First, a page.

29/10/2009 - 00:00

$120m investment for South Hedland

29/10/2009 - 00:00

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SOUTH Hedland is set to get a major revamp, with approval for the development of a new town centre and plans for new worker accommodation that breaks with the Pilbara’s traditional approach.

$120m investment for South Hedland

SOUTH Hedland is set to get a major revamp, with approval for the development of a new town centre and plans for new worker accommodation that breaks with the Pilbara’s traditional approach.

The Department of Planning approved the first stage of the town centre development last week – the construction of up to 130 townhouses and apartments and commercial, medical and retail space.

Regional Development Minister Brendon Grylls said in a statement the redevelopment, which will receive $23 million from the Royalties for Regions program, was likely to include a cafe strip featuring water-misters for summer, an open-air cinema, and extra-wide eaves and tree-lined streets for added shade.

Port Hedland Chamber of Commerce president Bill Dziombak said the revitalised town centre would provide affordable land and housing options to those operating small businesses in South Hedland.

“Rent and accommodation is just a nightmare now, so this is going to open up the whole place,” Mr Dziombak told WA Business News.

An expansion of facilities and amenity in South Hedland was necessary to match the resources expansion occurring in the area, he said

“We’ve got a lot of industrial development; we’ve got a lot of major resource expansion happening here, we now need to see a balance and that kind of growth balanced with social infrastructure, communities, amenity for the town,” Mr Dziombak said.

“It needs to match so that we’ve got sustainable growth here.”

In a related move, Osborne Park-based Rapley Wilkinson has progressed its plans to develop an 11.9-hectare tract of land into transient workers accommodation.

The Department for Regional Development and Lands awarded Rapley Wilkinson preferred tender status by in July.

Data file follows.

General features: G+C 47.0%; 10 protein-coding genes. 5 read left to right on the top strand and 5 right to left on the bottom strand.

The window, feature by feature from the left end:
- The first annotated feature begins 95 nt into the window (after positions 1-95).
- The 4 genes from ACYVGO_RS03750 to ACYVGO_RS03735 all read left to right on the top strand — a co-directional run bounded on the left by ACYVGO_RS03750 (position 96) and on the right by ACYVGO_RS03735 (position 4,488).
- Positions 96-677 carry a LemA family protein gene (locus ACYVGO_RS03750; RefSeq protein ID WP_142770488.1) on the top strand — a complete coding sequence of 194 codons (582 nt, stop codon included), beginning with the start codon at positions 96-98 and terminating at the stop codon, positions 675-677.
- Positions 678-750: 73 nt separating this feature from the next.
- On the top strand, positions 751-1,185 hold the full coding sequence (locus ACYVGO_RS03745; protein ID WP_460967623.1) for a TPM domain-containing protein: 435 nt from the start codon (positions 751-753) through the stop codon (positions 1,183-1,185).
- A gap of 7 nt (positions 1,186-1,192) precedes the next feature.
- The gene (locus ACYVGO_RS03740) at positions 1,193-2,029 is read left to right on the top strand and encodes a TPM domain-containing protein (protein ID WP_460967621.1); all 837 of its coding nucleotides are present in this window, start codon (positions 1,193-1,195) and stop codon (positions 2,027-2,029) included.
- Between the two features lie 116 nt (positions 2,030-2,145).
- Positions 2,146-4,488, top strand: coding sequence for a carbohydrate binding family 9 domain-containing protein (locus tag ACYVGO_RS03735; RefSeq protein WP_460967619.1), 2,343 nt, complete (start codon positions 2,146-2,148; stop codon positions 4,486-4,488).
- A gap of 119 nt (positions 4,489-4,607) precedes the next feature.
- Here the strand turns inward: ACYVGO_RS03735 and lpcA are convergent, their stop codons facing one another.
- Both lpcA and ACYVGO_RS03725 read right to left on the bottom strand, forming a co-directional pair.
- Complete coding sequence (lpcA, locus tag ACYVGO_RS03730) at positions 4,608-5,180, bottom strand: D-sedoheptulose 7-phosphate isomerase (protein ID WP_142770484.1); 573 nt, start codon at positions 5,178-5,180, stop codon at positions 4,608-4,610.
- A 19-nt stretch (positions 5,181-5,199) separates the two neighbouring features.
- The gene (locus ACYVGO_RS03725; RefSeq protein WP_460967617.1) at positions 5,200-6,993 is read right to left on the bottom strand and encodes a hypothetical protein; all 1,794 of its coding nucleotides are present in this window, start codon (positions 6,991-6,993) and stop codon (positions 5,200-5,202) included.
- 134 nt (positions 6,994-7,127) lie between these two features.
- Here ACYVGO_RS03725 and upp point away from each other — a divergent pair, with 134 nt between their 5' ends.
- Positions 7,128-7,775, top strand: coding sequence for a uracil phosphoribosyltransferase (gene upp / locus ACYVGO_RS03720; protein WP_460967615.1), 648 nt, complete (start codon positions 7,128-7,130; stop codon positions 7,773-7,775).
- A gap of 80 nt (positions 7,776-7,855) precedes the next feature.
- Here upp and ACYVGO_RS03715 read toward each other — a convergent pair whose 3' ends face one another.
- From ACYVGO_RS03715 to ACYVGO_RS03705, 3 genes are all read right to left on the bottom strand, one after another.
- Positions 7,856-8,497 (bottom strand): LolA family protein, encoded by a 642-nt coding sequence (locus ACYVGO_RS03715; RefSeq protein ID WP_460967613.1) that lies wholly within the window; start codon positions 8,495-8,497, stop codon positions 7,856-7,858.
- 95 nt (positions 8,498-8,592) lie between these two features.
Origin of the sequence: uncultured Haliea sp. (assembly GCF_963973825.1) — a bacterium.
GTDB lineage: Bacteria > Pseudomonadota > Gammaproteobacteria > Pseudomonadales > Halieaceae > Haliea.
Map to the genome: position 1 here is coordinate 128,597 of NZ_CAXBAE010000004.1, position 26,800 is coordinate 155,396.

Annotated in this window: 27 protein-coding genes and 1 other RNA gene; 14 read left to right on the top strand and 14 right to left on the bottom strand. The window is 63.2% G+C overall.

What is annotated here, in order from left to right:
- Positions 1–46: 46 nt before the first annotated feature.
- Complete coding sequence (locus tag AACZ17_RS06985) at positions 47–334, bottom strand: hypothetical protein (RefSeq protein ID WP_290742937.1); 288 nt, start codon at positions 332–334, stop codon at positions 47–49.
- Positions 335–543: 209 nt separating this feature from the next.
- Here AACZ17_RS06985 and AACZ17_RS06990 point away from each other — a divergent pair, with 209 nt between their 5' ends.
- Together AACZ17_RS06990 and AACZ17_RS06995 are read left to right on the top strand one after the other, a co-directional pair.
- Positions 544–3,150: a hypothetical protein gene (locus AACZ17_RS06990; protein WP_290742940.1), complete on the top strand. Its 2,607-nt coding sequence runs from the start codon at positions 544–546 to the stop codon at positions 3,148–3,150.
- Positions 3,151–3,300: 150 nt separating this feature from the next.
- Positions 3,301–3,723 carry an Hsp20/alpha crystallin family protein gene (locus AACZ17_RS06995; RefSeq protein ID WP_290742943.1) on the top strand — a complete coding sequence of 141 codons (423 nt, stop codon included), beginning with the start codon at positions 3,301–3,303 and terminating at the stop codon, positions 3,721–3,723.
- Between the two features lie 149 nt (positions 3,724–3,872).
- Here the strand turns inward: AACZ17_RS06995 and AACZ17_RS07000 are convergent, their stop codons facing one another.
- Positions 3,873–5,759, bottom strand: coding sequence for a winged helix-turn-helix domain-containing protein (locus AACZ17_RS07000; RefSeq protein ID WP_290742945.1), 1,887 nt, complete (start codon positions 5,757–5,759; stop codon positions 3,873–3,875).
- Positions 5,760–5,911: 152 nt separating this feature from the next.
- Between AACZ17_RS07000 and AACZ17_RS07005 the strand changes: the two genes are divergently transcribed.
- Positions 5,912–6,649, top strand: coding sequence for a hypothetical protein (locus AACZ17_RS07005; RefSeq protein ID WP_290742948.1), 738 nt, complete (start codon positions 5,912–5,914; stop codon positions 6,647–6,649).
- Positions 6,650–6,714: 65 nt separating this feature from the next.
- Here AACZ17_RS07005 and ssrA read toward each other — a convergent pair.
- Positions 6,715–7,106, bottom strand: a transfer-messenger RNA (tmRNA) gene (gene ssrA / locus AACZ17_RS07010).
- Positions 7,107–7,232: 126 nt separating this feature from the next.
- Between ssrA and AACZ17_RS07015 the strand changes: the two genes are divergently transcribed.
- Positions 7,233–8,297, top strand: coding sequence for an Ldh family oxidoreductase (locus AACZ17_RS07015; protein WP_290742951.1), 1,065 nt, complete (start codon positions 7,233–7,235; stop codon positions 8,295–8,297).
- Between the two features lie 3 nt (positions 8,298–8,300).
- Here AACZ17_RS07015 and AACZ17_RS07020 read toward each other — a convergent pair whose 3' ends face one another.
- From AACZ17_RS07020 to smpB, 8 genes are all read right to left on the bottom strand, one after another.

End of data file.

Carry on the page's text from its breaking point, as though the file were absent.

The proposal, which will provide dwellings for more than 1,000 people, is currently in the feasibility planning stage.

Rapley Wilkinson chief executive Darren Staunton said the proposal, which he estimated would cost more than $100 million once completed, was to build transient workers accommodation that would support the town centre initiatives.

“We’ll be looking at key worker accommodation. It’s not camp accommodation, it’s not full-blown residential, it’s something in between,” he said.

“That will help with the affordability issue, probably not from a residential perspective in terms of owner-occupier stuff, but in terms of businesses being able to afford to employ people.

“The affordability issue comes down to the businesses in town having somewhere for their staff to be accommodated, other than paying $1,200 a week for a one-bedroom unit.

“The intent is that this will provide short-term accommodation not only for the BHPs and FMGs of the world, but also people who run businesses in this part of the town and Port Hedland.”

Mr Staunton said building workers’ accommodation within a town provided a unique opportunity for Rapley Wilkinson.

“There are challenges there in terms of how it looks, and how it’s managed, but certainly by embracing transient workers’ accommodation as part of a town development, rather than try and keep it out, which is what every council has done until now, can provide a good outcome,” he said.

 

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